Pets Are Traveling Too!
As pets are becoming more integrated into our families, pet owners are looking for vacation options that include their pets! A recent study by the Travel Industry Association indicated that in the last three years 29.1 million people (about 14% of the U.S. adult population) have traveled with a pet. The most popular pet travel companion is a dog.
The Travel and Recreation Industry Responds
Travel with pets is a growing consumer trend to which the travel industry is responding. Many hotels that once tolerated pets, now welcome them with open paws. Indeed, some have rolled out the welcome mat, with pet friendly programs like Starwood’s “Love That Dog!” Visiting canines to their Sheraton and Westin properties are treated to special pet beds, bowls, and homemade biscuits and treats. Still other lodging properties are dedicating themselves primarily to the person-and-pet market. And for those who want to not just bring a dog along, but make dog-life the center of a vacation, summer camps for dogs and people abound. An example of this is Camp Winnaribun, which occupies a scout camp when the scouts have gone home. In this rustic setting, dogs and people can enjoy dogs sports like flyball and agility, and take walks in the woods or romp in the lake – all in the presence of other like-minded creatures!
Need Help Planning Your Pet Friendly Trip?
Numerous websites, and even travel guides for pet-friendly travel abound. Here are but some of the many helpful resources that can help you plan your trip
Should Fido “Come!” or “Stay”
Four considerations should dictate whether Fido accompanies you on your next vacation.
- Health – just as travel can be strenuous for people, so too can it be strenuous for pets. Be sure to visit your veterinarian to make sure your pet is in good health and up-to-date on all vaccinations. A rabies vaccination is required, by law, in all fifty states.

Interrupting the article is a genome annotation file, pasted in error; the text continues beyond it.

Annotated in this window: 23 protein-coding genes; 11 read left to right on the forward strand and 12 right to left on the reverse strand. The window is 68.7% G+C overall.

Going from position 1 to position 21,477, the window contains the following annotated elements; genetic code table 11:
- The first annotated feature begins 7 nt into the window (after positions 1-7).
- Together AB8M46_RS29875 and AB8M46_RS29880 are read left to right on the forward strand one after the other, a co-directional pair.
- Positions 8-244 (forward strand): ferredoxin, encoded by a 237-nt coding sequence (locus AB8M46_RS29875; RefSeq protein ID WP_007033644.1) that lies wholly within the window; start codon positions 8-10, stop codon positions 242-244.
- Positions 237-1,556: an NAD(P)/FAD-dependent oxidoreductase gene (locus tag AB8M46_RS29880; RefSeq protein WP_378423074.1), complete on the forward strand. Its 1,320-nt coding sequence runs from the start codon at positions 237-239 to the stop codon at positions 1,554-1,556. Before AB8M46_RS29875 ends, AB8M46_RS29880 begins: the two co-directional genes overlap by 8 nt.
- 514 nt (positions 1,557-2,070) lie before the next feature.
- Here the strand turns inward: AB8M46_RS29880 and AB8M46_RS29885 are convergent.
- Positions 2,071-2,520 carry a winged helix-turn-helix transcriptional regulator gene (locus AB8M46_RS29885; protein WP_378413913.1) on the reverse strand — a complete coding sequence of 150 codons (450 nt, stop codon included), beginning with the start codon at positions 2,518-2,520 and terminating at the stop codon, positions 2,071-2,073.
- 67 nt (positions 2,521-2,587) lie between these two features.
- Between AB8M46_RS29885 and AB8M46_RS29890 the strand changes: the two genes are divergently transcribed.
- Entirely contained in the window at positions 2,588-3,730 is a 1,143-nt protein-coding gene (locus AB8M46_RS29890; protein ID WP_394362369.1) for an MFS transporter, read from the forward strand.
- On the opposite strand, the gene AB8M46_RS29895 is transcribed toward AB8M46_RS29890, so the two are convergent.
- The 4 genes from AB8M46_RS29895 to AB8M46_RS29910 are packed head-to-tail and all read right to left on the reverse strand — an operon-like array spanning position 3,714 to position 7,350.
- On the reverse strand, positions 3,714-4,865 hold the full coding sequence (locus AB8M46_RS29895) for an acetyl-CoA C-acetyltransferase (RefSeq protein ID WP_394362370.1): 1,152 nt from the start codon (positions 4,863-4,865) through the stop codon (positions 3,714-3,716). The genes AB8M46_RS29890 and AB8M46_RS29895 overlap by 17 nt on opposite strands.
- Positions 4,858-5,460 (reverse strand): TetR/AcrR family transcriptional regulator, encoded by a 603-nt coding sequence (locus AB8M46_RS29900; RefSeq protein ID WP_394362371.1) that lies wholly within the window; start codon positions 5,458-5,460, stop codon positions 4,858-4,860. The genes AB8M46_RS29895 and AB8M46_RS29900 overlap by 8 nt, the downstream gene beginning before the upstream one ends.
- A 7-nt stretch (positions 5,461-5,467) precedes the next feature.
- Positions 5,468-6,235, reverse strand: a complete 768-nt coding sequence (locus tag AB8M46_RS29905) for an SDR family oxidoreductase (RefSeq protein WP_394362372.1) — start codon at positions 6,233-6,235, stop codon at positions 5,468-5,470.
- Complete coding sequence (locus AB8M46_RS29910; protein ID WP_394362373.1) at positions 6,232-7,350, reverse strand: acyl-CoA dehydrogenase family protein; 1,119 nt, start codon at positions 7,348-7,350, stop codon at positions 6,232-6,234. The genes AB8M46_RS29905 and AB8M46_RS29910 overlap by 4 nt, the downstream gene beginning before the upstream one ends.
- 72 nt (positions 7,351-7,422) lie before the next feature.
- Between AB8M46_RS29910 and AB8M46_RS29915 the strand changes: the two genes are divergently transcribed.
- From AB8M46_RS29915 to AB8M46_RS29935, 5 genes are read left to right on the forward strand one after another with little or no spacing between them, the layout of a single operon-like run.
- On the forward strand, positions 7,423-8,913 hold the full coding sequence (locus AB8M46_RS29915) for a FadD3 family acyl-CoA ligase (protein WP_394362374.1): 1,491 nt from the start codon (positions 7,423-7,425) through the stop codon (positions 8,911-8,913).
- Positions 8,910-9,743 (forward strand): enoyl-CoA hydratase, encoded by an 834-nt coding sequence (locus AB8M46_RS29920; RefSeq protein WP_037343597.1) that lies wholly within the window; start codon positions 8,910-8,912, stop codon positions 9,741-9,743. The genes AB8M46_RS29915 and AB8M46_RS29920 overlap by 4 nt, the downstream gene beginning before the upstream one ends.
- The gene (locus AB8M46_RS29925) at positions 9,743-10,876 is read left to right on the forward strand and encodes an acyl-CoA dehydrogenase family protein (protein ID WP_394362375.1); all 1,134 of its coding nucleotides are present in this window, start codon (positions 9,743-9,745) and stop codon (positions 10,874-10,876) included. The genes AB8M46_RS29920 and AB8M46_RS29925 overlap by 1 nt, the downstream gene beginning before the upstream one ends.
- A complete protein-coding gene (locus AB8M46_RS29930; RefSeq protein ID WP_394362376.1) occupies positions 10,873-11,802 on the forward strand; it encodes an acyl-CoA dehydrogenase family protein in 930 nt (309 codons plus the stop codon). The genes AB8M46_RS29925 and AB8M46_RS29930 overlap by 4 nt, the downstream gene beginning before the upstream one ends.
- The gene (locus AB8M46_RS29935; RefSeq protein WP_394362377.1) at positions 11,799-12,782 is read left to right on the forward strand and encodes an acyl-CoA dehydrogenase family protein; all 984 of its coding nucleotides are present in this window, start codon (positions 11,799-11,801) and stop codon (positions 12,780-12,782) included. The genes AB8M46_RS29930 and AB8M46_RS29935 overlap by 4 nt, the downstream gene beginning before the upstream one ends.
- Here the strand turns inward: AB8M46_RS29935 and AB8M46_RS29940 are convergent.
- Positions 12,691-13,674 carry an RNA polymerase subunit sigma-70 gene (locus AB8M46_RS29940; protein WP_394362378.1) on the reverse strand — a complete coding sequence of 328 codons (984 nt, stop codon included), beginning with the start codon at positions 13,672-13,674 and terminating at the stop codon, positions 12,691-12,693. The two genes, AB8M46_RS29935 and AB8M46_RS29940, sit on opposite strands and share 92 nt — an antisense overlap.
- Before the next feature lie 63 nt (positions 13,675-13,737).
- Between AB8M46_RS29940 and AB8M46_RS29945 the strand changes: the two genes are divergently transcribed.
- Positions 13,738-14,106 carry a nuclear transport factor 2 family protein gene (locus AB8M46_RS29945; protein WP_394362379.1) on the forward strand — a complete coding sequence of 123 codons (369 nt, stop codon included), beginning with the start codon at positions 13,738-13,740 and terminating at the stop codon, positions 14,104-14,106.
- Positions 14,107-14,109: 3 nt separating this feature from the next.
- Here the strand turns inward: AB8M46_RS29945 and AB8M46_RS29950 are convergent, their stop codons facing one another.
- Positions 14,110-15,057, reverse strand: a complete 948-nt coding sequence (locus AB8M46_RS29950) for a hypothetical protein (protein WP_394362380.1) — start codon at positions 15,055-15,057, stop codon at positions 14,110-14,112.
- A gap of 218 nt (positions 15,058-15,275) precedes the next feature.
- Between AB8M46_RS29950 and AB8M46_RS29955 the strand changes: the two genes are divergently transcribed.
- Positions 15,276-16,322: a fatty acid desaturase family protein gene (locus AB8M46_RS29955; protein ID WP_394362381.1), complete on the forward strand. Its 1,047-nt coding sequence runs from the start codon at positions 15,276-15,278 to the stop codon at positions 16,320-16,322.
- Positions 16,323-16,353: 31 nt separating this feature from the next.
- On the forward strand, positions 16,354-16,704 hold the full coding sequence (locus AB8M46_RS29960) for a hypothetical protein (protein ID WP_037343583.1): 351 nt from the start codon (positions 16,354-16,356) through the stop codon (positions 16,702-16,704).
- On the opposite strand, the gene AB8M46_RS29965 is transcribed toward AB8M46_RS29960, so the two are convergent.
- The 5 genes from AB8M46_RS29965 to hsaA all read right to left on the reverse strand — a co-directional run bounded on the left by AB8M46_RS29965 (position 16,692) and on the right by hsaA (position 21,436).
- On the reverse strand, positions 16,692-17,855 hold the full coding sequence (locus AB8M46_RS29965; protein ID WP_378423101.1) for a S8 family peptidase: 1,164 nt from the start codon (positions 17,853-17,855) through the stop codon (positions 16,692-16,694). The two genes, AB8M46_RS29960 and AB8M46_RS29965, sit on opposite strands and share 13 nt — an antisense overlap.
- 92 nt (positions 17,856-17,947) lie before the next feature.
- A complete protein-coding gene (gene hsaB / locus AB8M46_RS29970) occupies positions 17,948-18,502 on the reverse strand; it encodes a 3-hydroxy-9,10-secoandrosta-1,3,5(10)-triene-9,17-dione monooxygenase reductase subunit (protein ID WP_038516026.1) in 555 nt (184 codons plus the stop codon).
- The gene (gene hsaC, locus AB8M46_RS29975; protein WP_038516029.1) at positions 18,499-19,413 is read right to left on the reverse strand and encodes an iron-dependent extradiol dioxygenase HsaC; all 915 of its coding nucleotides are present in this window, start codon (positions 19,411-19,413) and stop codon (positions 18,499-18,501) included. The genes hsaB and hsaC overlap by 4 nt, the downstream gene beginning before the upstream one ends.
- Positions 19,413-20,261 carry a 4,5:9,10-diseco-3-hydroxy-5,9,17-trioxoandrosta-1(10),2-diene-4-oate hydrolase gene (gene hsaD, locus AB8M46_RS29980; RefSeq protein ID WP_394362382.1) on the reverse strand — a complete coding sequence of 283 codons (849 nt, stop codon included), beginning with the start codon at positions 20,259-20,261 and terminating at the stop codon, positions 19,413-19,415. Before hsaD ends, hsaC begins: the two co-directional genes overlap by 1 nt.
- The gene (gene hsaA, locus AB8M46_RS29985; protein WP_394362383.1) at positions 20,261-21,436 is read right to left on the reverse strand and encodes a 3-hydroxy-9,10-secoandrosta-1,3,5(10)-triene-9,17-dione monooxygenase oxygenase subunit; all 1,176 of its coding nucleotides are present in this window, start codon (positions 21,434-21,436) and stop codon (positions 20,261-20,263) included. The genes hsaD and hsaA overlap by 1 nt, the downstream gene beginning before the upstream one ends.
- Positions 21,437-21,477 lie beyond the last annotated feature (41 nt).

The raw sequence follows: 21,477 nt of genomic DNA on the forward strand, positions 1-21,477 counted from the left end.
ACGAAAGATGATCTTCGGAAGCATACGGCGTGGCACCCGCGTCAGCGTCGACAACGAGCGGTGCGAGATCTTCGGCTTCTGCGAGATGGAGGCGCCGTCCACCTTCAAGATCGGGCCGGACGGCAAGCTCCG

- Disposition – if your dog is uncomfortable with new people and places then he or she is better left at home. A reputable kennel or professional pet sitter can ensure your pet’s comfort and give you peace of mind. Go to PetSit.com to find a local professional petsitter.
- Ability to be alone and confined – there WILL be times your dog will need to stay alone and confined (crates are the best and safest confinement systems provided a dog has been introduced to one properly). Will your pet remain relaxed when alone and confined? If not, your pet is best left at home.
- Your ability to thoroughly plan your trip, then adapt to new situations. Expect the unexpected when traveling with a pet – a hotel that has lost your reservation, the need to change your schedule to accommodate a pet’s need to walk. Guilt is not a reason to vacation with your pet. If you do not truly enjoy changes that must be made when traveling with a pet, leave Fido or Fifi at home.